It’s the first Tuesday Debut of Spring, and we’re headed for alligator territory down in Florida! 🙂
Today’s debut author is an accomplished poet whose work I have long enjoyed whenever I see it online or in my writing contests. Not surprisingly, BJ Lee’s first published picture book is in rhyme.
Let’s have a look at Old Gator! 🙂
There Was an Old Gator Who Swallowed a Moth
Written By: B. J. Lee
Illustrated By: David Opie
January 28, 2019
Ages 2 – 8
Down in the southern swamps a hungry gator swallows a moth. Of course, he swallows a crab to get the moth! The gator predictably continues swallowing bigger and bigger creatures until the unexpected happens―all over the page!
SUSANNA: Welcome, BJ! I am so thrilled to have you here today, at last celebrating the release of your first picture book! Where did the idea for this book come from?
BJ: I had been working on several There Was an Old… parodies, when my husband and I saw a juvenile alligator riding waves in a local lake. He was completely cute and it struck me that the Gator would make a great MC. I went home and put the other parodies on the back burner.
SUSANNA: How long did it take you to write this book?
BJ: It took about a year and a half to write this book. It took a while to figure out the right animals to use that had the best rhymes. Plus, it went through my critique group a few times.
A glimpse of BJ’s work space…
SUSANNA: Did you go through many revisions?
BJ: I went through many, many revisions. Initially this book was called, There Was an Old Gator Who Swallowed a Skeeter. I really wanted it to have this title; however, I was less than pleased with the rhyme for Skeeter, which was “sweeter.” There was an old Gator who swallowed a Skeeter. What could be sweeter than a silly old Skeeter. I didn’t like this rhyme for two reasons:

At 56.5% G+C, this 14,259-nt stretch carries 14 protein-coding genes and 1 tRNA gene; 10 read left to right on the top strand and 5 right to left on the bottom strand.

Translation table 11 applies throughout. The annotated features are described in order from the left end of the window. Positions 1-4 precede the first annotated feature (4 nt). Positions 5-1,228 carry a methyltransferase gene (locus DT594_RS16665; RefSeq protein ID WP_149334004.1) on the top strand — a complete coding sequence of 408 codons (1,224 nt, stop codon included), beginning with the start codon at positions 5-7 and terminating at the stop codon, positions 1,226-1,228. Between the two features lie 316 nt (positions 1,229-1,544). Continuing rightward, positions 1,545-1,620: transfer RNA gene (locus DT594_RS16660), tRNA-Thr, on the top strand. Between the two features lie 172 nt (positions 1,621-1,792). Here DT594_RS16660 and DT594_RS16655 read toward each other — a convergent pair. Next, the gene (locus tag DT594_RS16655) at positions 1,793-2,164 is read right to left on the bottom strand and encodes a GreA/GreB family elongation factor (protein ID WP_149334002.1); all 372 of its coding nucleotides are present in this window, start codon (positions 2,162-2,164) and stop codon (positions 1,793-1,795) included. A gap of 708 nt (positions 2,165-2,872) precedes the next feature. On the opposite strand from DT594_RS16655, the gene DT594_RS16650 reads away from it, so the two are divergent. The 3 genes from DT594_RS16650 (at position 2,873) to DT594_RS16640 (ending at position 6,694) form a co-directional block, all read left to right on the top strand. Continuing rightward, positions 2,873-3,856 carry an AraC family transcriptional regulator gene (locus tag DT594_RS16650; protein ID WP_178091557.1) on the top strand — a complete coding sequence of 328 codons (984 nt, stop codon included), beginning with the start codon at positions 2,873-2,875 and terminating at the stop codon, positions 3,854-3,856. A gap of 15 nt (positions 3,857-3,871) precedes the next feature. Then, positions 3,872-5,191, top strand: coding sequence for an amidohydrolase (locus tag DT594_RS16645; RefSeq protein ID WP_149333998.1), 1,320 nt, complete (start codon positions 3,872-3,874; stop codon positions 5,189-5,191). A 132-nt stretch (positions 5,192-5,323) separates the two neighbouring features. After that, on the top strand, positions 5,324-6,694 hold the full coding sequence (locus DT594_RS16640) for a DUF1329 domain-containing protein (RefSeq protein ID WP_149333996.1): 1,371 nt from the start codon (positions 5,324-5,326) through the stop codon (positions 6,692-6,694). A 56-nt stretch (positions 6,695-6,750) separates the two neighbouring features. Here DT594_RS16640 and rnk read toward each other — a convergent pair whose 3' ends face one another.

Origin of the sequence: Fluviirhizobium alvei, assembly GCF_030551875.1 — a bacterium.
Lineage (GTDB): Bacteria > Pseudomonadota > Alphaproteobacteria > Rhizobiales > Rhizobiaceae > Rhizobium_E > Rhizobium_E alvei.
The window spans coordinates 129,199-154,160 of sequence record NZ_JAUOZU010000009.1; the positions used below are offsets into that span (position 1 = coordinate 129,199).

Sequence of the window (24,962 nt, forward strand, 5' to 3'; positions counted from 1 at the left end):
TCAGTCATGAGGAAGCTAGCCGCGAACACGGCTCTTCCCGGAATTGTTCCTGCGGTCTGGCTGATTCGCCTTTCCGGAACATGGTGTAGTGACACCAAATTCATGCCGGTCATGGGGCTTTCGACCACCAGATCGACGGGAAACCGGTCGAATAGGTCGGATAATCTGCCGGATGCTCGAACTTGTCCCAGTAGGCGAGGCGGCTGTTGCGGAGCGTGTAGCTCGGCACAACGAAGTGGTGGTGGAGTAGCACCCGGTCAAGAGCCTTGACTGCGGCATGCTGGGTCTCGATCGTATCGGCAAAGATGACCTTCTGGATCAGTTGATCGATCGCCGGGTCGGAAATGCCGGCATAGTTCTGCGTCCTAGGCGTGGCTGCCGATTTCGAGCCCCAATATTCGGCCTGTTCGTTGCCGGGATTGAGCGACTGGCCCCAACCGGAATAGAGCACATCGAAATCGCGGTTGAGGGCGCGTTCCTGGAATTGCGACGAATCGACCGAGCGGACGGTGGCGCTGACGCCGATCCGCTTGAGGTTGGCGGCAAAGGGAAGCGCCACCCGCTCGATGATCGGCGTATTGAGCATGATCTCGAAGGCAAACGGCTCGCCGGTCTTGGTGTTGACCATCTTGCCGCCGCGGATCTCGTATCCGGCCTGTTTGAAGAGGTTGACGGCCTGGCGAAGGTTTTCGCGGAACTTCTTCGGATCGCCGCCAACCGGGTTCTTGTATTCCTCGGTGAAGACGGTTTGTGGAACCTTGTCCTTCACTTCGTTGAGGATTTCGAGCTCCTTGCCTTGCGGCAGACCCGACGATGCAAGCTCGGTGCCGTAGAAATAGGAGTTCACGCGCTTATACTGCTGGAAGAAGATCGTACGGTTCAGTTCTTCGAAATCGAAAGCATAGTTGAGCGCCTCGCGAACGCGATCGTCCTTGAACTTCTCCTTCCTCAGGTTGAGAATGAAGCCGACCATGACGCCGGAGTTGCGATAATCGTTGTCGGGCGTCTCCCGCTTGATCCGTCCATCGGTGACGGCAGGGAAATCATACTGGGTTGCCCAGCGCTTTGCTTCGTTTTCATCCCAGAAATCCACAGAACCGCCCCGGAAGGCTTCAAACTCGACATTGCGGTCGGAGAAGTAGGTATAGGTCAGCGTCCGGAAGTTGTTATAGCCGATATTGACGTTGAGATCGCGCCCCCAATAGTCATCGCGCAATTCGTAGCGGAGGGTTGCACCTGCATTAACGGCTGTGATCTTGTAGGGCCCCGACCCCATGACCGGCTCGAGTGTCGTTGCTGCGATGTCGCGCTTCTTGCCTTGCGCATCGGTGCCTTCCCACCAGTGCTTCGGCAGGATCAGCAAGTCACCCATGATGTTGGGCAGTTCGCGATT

- It implied that the Gator ate the Skeeter. I didn’t want the connotation of eating, just swallowing.
- It didn’t suggest any action. With “moth”, I had the slant rhyme “cough”, which would come in handy at the climax of the story.
SUSANNA: When did you know your manuscript was ready for submission?
BJ: I knew it was ready when I had the feeling that I always got when my college papers were ready – that feeling of I can’t work on this anymore. It’s as good as it can be and I believe I will get an “A.”This feeling that I had in college usually resulted in an “A.”
…and a glimpse of her work buddy, Bijoux 🙂
SUSANNA: When and how did you submit?
BJ: I submitted this directly to one publisher, Pelican Publishing, because I felt that it had the best chance of getting published with Pelican.
SUSANNA: When did you get “the call”? (Best moment ever! 🙂 )
BJ: I sent this manuscript to Pelican Publishing on March 3, 2016 via snail mail. Fairly quickly, I heard back from them asking me if there were any other Florida versions of the story that I knew of. After researching this, I told them that I did not know of any other Florida versions. But no acceptance came.
On July 28, 2016 I heard back from them asking me about school visits that I had done. I replied to this but still no acceptance.
They kept coming back to me with questions about my platform, why my blog was “quiet” (it was quiet because I was taking a hiatus and doing a lot of guest blogging). After each one of these questions was answered, it had to go back into the owners’ meeting for discussion. It was taking a long time. They were checking me out!